Volume 74, Number 33 | December 22 - 28, 2004

Suspicions that theater’s next role will be a dorm

By Hemmy So

Neighbors of the Variety Arts Theater fear it will be sold and developed into a New York University dormitory. However, the building that housed Variety Arts Theater on Third Ave. from 1991 until two months ago is still on the market. The building owner, 110-112 Third Avenue Realty Corporation, put the building up for sale after the theater closed its doors in October.

A source at the realty company who declined to give his name said that while the building has not yet been sold, the company has entered negotiations with a sizeable developer for the building’s sale.

“We’re in the middle of negotiation right now for the building, but nothing’s happened yet. There are no specifics. Everything is up in the air,” he said.

Some community members have expressed concern over the site’s future, particularly in light of the recent construction of high-rise New York University dormitories in that area. The Palladium Residence Hall on E. 14th St. between Third and Fourth Aves. opened in the fall of 2001 after N.Y.U. demolished the Palladium nightclub to construct the dormitory. Built and owned by a private developer, Coral Towers on the corner of E. 14th St. and Third Ave. opened in 2000, with N.Y.U. as a long-term tenant. Prior to that, N.Y.U. built its University Hall also on E. 14th St. between Third and Fourth Aves., on the site of the old Luchow’s restaurant. Together, the three university residences house about 1,900 students.

But the source at 110-112 Third Avenue Realty vehemently denied some neighbors’ suspicion that an N.Y.U. dorm would be built on that property. “I haven’t heard anything along those lines,” the source emphasized.

Other community members have bemoaned the loss of an historic theater. In late October, the Greenwich Village Society for Historic Preservation requested that the city’s Landmarks Preservation Commission consider designating the building a historic landmark. In his letter to the Commission, G.V.S.H.P. Executive Director Andrew Berman cited Variety Theater’s role as one of the earliest cinemas and nickelodeons in the city.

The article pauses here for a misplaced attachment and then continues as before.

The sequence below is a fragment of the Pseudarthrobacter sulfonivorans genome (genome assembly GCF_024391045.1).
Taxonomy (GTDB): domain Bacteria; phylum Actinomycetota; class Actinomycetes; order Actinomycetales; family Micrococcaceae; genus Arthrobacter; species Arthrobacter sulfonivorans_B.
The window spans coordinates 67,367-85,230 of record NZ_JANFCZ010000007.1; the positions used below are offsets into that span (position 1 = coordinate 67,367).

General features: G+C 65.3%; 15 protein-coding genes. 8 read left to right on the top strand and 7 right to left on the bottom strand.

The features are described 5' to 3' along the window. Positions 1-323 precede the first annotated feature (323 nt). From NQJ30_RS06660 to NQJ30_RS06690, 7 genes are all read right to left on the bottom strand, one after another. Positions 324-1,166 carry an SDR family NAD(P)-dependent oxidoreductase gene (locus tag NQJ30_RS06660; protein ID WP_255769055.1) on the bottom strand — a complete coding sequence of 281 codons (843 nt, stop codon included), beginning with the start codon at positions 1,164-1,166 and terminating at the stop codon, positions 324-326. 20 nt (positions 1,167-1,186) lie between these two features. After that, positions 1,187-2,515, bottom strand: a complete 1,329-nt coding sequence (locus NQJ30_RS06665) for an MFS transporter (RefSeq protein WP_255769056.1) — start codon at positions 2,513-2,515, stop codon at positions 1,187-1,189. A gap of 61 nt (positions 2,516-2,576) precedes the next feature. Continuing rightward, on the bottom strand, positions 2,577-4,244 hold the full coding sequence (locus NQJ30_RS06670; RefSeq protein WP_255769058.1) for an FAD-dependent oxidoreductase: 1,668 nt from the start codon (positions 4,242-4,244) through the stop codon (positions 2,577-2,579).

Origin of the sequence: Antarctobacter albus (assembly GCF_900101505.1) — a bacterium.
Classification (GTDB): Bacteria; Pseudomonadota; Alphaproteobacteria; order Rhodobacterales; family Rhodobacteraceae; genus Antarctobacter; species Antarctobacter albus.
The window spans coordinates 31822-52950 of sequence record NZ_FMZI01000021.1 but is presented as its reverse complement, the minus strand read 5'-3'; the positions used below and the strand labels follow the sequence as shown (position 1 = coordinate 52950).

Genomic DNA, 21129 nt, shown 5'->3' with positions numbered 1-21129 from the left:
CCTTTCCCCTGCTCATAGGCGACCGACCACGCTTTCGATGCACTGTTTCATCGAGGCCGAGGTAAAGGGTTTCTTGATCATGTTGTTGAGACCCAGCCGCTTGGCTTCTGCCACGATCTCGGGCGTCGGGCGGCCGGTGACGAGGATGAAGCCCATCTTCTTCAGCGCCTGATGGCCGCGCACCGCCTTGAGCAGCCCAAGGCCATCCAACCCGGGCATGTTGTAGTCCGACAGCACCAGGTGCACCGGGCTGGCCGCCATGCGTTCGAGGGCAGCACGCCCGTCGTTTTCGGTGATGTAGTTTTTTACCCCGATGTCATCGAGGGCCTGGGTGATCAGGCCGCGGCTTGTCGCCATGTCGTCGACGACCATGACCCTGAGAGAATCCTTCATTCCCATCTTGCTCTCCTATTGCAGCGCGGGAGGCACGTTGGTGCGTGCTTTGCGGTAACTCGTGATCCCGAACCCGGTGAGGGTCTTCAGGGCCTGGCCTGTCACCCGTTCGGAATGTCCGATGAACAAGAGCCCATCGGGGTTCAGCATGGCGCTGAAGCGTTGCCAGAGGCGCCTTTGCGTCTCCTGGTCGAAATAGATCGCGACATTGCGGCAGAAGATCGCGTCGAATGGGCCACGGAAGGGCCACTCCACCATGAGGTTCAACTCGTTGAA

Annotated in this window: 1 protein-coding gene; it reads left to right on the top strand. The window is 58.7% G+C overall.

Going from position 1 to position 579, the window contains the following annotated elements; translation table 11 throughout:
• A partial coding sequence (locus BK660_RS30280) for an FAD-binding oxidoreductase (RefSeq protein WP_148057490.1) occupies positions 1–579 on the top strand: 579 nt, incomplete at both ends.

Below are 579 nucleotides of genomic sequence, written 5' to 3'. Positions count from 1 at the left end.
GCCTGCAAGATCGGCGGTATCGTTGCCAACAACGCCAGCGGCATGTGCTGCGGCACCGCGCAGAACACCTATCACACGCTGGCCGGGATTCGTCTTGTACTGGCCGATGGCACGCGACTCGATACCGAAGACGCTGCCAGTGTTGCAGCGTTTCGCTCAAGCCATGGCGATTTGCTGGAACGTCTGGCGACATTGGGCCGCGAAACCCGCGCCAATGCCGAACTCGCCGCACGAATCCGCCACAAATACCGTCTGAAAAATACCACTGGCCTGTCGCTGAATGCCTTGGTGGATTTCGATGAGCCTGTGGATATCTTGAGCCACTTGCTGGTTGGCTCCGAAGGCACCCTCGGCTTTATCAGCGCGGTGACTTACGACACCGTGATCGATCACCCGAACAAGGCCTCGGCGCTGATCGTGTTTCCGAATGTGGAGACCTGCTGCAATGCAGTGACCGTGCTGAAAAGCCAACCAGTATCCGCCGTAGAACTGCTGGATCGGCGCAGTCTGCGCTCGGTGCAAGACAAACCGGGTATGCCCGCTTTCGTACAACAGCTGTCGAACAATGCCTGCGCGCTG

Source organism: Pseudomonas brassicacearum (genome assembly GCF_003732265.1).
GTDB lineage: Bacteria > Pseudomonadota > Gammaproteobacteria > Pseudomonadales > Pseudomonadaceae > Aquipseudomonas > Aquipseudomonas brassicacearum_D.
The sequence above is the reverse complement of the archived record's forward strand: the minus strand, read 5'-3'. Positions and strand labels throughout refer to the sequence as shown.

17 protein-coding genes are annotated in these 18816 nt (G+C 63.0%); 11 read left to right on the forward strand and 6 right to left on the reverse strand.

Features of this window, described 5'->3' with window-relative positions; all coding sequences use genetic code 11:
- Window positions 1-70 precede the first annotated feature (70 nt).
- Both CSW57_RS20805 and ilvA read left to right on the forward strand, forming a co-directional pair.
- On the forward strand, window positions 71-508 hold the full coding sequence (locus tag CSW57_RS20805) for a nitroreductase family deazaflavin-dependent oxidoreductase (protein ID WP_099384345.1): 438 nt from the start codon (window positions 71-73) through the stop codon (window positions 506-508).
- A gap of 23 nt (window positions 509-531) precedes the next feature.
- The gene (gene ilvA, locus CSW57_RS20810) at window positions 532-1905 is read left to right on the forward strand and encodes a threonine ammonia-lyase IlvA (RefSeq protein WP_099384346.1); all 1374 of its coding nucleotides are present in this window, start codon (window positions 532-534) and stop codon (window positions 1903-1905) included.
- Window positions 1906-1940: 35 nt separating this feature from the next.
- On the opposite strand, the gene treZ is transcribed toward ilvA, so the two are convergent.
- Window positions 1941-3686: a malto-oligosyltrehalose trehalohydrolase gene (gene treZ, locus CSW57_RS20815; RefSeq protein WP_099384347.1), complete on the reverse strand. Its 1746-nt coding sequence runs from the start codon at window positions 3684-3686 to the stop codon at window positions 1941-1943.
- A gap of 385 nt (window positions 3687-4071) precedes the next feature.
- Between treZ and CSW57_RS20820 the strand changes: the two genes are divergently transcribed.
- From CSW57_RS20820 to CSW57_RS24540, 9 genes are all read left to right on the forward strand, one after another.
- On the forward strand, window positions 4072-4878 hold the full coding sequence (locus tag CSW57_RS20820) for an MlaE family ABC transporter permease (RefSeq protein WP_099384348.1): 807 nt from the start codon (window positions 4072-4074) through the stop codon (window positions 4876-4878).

“The theater should also be viewed in the context of the enormously important role this area played as the home to legitimate, popular and ethnic theater in the late 19th and early 20th centuries,” Berman wrote.

Earlier this month, Berman and State Senator Tom Duane put together a working group of theater activists and community leaders to discuss the decline of theaters in the city. “We all agreed that escalating real estate values clearly are the biggest culprit here,” Berman said. During the ’90s and early 2000s, Variety Arts Theater housed a number of off-Broadway shows including Pulitzer Prize-winning play “Dinner With Friends” and the hit show “Death Defying Acts,” a series of one-act plays. The short-lived musical “The Joys of Sex” was the last theatrical production.

Asked if N.Y.U. had any interest in the property, university spokesperson John Beckman said, “We’ve had no conversation about this. Nobody has approached us about this. I’m not going to get into these hypotheticals. I think we need to get out of the habit of, every time a piece of property changes hands in the neighborhood,” assuming N.Y.U. is involved, Beckman said. “When N.Y.U. is having serious discussions about acquiring or leasing a property, we inform the community,” he continued. “And that’s how it’s been and that’s how it’s going to be going forward.”

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